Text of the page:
Praying though

“Iron sharpeneth iron; so a man sharpeneth the countenance of his friend.” Proverbs 27:17

The Mile High Miracle is not about football, it’s about a man. Jesus Christ.

“SAN DIEGO — On Saturday, Denver quarterback Tim Tebow stood in front of his teammates, both offense and defense, to deliver a message that resonated deep into Sunday evening, long after the Broncos battled it out with the Chargers in overtime for a fifth consecutive win.

Praying against a San Diego field goal resulted in failed field goal attempt in game that Denver went on to win.

It was another quote from the Bible, another expression of his religion that many of his critics seem to believe borders on overly pious devotion.

“As iron sharpens iron, men sharpen men,” Tebow told the group, loosely quoting Proverbs 27:17.

Do Tebow’s constant references to his Christianity still bother you? Maybe they do. And that’s your prerogative. For what it’s worth, linebacker Von Miller, the havoc-wreaking rookie with 10.5 sacks who is among the biggest reasons for Tebow’s recent success, was inspired by that quote.

“What he said really stuck with me,” said Miller as he walked toward the team bus. “Just having that guy around, it makes us better men. I think he plays for us, and he makes us want to play for him.”

But this ongoing debate isn’t just about the things Tebow says. It is about the way Tebow plays. On Sunday, as has been the case more often than not during his five wins, Tebow started slow. He was 0-for-3 passing after the first quarter, and by the end of regulation in a 16-13 overtime win, he’d completed just over 50 percent of his passes.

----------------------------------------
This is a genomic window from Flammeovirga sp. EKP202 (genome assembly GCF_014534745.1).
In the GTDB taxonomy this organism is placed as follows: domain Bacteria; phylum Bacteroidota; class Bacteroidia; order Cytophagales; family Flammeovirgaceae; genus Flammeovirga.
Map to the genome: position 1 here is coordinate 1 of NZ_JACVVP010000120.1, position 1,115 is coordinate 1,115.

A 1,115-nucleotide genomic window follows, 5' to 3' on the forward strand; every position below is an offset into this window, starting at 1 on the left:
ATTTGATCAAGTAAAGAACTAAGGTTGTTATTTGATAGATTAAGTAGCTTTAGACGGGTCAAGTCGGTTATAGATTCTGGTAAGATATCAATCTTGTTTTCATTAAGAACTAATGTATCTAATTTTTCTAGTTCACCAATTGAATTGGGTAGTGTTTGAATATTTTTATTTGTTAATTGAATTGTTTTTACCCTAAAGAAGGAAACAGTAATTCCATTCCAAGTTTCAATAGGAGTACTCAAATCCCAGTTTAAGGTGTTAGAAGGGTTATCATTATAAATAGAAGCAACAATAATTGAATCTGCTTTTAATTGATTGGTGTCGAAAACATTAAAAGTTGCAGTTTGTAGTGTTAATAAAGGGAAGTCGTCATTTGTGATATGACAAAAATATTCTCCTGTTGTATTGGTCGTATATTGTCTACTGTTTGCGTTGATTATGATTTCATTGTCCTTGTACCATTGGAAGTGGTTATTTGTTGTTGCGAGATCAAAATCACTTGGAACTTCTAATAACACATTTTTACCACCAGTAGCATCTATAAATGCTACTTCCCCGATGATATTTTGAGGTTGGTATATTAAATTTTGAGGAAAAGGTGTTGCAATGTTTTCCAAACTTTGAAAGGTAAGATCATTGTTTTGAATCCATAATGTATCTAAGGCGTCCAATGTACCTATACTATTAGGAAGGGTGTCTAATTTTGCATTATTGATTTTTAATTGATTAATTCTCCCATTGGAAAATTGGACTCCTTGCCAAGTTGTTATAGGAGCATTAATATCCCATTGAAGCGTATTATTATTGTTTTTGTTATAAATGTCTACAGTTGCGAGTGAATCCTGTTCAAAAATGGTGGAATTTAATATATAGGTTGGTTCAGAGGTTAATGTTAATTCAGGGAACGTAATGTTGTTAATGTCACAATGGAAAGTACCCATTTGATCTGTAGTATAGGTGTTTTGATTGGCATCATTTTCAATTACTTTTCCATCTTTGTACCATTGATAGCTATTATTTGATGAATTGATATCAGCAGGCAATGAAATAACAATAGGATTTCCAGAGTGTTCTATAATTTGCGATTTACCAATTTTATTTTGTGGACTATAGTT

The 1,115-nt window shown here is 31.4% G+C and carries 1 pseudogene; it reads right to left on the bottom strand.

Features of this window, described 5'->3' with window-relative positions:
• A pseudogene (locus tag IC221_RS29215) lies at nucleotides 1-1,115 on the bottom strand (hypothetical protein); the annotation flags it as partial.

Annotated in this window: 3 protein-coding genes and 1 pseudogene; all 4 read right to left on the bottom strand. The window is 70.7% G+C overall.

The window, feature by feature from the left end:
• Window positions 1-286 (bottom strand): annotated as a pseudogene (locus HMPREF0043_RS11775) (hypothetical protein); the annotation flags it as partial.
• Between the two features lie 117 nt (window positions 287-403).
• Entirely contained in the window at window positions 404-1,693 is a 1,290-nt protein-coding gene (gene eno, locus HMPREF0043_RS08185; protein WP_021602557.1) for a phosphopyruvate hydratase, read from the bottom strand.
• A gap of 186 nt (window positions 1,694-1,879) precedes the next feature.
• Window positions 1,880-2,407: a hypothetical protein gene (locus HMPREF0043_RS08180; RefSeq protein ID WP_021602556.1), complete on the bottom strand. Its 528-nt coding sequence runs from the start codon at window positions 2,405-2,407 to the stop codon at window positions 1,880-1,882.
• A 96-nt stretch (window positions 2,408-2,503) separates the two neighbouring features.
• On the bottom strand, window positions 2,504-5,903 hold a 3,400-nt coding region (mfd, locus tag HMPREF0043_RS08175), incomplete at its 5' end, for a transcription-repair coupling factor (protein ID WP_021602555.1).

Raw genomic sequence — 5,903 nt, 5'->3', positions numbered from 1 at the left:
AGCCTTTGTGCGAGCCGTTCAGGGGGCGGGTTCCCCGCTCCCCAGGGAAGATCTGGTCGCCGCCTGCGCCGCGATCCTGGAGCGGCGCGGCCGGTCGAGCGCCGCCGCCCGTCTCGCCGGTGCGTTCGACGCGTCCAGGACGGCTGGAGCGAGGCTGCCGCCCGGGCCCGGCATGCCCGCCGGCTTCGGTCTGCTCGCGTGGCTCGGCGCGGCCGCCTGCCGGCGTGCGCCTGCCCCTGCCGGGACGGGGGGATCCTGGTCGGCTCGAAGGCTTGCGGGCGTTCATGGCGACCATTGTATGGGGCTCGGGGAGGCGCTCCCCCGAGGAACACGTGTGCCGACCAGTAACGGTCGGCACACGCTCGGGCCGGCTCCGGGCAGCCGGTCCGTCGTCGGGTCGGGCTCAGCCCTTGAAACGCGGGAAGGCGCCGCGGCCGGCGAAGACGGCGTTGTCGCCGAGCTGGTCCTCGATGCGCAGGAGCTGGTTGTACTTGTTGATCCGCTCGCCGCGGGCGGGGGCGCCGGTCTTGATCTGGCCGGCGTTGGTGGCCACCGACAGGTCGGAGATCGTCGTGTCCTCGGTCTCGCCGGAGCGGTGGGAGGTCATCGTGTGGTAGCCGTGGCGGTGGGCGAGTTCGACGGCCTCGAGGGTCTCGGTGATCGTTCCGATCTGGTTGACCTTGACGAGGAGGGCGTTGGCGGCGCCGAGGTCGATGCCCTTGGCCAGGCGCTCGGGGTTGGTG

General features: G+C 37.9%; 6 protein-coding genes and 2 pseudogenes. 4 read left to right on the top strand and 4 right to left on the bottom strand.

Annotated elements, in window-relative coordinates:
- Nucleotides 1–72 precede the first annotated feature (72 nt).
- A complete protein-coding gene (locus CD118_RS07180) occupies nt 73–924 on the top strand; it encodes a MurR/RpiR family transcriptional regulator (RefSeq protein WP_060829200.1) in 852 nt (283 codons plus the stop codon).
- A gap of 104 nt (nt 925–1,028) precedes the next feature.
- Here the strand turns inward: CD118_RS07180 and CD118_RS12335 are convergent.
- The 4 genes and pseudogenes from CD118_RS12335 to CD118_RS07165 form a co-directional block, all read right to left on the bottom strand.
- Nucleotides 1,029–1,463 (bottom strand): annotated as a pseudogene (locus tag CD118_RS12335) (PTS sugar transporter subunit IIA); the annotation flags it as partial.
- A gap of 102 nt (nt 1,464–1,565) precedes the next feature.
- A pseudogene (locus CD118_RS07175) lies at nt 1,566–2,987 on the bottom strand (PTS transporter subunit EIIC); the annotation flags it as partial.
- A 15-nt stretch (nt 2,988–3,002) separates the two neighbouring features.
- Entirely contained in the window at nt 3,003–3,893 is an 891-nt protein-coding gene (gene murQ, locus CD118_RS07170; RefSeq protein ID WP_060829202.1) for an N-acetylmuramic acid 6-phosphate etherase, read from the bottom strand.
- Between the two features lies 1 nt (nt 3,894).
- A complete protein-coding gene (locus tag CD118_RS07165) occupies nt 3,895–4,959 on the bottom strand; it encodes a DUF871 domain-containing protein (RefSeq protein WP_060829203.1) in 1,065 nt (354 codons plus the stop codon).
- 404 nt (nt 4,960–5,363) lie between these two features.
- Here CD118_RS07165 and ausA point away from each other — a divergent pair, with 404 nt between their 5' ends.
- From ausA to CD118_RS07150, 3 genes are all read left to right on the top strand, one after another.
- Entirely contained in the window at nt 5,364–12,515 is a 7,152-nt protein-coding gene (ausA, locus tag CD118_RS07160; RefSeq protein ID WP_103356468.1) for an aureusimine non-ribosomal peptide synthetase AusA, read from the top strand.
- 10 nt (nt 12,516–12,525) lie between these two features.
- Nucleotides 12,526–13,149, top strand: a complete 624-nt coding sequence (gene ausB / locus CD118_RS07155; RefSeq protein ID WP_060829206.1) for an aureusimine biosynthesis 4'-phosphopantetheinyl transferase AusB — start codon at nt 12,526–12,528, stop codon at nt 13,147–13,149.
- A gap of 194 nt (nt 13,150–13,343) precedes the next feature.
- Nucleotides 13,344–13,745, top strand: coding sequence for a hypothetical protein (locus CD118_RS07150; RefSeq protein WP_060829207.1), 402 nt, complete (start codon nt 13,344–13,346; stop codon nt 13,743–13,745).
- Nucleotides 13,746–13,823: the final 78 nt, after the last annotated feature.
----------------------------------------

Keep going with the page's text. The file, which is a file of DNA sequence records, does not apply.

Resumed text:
It wasn’t until Denver’s defense forced San Diego to punt in overtime, not until a wide-right kick by Nick Novak then provided renewed life, that Tebow took advantage of his third overtime possession to get his kicker into range for the game-winning boot.

Tebow, of course, got loads of credit.

Does that bother you, too? Is it irritating to hear those cheers still directed at No. 15 after all of that help? For what it’s worth, safety Brian Dawkins, an eight-time Pro Bowl selection who started his NFL career when Tebow was nine years old, prefers it that way. After the game, when a reporter said, “It’s time to start giving the defense credit,” Dawkins politely but bluntly cut him off.

“No, you can continue to talk about the offense; continue to talk about those guys,” Dawkins said. “To be honest with you, we don’t care. We’re going to do our part, and as long as they continue to pull out victories and lead game-winning drives, I don’t really care who gets the credit.”

Tebow’s teammates are relentlessly supporting his cause, and if they’re inspired by his leadership, then who else matters? If they don’t mind the credit he gets, then why should anyone else?

In Denver’s locker room, where the loyalty to Tebow is growing stronger with each win, you don’t hear the questions. You don’t hear debates. Or the long-term wonders. You only hear the celebrations, which these days seem to be drowning out the doubts more audibly by the day. Nobody can say with certainty where this road will lead. But the Broncos, each one helping to sharpen the other in his own productive way, seem very clear about their desire to keep enjoying the ride.” source – NFL